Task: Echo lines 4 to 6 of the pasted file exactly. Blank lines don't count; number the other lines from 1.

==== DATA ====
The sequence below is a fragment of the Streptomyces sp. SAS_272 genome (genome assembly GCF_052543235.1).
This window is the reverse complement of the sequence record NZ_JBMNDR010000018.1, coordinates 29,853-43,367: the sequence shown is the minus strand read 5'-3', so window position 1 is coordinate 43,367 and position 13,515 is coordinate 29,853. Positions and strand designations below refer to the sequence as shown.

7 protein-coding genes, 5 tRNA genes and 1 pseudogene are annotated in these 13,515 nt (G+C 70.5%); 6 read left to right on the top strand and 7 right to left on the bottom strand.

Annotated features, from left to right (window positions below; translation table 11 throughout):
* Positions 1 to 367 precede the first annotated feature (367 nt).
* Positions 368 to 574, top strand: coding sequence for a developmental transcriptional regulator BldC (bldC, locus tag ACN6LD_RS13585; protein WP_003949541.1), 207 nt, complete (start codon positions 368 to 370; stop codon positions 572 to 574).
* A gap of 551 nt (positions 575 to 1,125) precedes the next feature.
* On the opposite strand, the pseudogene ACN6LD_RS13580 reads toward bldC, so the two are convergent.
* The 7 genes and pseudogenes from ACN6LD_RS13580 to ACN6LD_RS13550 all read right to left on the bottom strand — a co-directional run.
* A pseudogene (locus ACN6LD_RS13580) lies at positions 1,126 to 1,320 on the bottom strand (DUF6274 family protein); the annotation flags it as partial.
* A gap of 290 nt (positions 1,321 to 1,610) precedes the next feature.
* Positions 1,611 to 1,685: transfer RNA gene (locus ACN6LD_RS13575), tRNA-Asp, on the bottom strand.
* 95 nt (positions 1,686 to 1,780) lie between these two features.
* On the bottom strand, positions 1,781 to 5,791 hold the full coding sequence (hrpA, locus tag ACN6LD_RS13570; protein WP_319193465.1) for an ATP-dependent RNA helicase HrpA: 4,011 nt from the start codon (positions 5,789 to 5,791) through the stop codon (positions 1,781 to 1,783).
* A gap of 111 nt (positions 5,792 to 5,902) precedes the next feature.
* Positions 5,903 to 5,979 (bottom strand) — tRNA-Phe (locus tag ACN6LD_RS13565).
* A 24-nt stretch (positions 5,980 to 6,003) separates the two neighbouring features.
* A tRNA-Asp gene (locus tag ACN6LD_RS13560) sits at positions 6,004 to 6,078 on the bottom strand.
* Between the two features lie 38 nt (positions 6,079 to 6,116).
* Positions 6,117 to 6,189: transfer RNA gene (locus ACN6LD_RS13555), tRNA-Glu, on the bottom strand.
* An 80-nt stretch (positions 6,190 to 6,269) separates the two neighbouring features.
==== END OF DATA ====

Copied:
Annotated features, from left to right (window positions below; translation table 11 throughout):
* Positions 1 to 367 precede the first annotated feature (367 nt).
* Positions 368 to 574, top strand: coding sequence for a developmental transcriptional regulator BldC (bldC, locus tag ACN6LD_RS13585; protein WP_003949541.1), 207 nt, complete (start codon positions 368 to 370; stop codon positions 572 to 574).